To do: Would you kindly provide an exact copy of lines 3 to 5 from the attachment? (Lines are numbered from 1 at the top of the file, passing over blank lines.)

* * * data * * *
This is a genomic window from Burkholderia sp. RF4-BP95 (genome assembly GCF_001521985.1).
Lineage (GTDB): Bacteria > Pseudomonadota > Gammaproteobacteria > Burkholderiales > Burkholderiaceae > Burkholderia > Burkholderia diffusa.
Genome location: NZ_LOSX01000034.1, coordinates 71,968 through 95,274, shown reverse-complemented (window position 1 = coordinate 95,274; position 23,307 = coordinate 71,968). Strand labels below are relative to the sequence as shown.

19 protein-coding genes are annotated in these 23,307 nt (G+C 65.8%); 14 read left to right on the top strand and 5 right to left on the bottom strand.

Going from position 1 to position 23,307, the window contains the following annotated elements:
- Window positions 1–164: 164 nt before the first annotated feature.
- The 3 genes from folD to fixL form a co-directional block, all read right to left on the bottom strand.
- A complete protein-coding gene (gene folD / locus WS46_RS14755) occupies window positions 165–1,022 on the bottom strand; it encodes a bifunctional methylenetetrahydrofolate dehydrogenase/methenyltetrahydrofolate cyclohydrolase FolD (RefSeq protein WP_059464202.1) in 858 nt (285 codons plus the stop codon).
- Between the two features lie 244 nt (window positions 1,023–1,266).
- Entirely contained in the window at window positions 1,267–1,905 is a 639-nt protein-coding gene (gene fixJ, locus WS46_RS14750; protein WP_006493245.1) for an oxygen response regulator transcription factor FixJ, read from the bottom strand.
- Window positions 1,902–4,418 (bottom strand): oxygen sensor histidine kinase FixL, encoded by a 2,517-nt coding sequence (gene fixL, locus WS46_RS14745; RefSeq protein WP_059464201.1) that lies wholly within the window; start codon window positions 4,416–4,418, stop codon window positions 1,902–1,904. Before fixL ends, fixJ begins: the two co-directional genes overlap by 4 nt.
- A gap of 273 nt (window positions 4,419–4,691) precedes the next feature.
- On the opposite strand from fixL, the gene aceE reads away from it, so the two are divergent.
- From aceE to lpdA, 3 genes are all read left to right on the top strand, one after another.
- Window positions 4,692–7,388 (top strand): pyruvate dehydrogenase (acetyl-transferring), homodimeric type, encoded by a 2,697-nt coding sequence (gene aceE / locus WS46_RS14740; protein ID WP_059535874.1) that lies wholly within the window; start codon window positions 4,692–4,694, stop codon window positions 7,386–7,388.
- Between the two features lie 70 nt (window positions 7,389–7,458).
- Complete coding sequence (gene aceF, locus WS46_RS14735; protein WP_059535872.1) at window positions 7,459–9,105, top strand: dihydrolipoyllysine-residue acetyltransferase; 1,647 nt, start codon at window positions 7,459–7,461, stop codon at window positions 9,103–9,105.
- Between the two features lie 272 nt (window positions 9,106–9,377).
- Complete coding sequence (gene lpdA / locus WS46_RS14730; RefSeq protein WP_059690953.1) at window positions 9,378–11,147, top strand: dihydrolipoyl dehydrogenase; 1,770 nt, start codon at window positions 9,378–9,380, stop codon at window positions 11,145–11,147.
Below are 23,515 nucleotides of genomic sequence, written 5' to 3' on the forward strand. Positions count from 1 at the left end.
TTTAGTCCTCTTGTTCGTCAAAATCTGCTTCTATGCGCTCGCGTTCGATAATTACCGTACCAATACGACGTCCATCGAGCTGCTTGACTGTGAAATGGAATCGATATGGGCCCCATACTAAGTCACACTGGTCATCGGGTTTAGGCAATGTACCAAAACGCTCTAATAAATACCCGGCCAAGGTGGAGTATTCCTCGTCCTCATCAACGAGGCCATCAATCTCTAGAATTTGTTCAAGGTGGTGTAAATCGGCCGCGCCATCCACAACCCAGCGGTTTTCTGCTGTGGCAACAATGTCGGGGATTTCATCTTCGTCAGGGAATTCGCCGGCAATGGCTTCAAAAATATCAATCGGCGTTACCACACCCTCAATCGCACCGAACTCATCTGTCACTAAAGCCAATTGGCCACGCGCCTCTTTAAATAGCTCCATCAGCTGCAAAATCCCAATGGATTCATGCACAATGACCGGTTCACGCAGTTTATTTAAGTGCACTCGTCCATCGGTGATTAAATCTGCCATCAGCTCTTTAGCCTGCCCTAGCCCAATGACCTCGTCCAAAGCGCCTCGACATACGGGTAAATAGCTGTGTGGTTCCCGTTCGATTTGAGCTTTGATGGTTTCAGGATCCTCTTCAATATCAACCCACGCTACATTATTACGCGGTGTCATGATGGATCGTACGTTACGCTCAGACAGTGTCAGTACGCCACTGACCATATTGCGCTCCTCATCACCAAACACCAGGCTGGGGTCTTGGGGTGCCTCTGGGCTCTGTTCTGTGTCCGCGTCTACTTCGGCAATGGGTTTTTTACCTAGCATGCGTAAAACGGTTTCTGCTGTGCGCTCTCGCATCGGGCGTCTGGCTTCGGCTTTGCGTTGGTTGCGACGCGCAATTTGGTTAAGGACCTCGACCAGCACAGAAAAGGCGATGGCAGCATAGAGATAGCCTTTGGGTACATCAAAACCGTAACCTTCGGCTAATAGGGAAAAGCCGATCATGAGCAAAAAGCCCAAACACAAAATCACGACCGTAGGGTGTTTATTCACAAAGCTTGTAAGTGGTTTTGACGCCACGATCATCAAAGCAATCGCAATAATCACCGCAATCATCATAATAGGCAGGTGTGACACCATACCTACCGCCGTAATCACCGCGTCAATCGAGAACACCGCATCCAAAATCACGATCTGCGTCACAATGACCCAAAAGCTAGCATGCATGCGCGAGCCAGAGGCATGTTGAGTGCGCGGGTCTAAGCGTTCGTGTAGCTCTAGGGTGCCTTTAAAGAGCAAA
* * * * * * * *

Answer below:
Genome location: NZ_LOSX01000034.1, coordinates 71,968 through 95,274, shown reverse-complemented (window position 1 = coordinate 95,274; position 23,307 = coordinate 71,968). Strand labels below are relative to the sequence as shown.

19 protein-coding genes are annotated in these 23,307 nt (G+C 65.8%); 14 read left to right on the top strand and 5 right to left on the bottom strand.

Going from position 1 to position 23,307, the window contains the following annotated elements: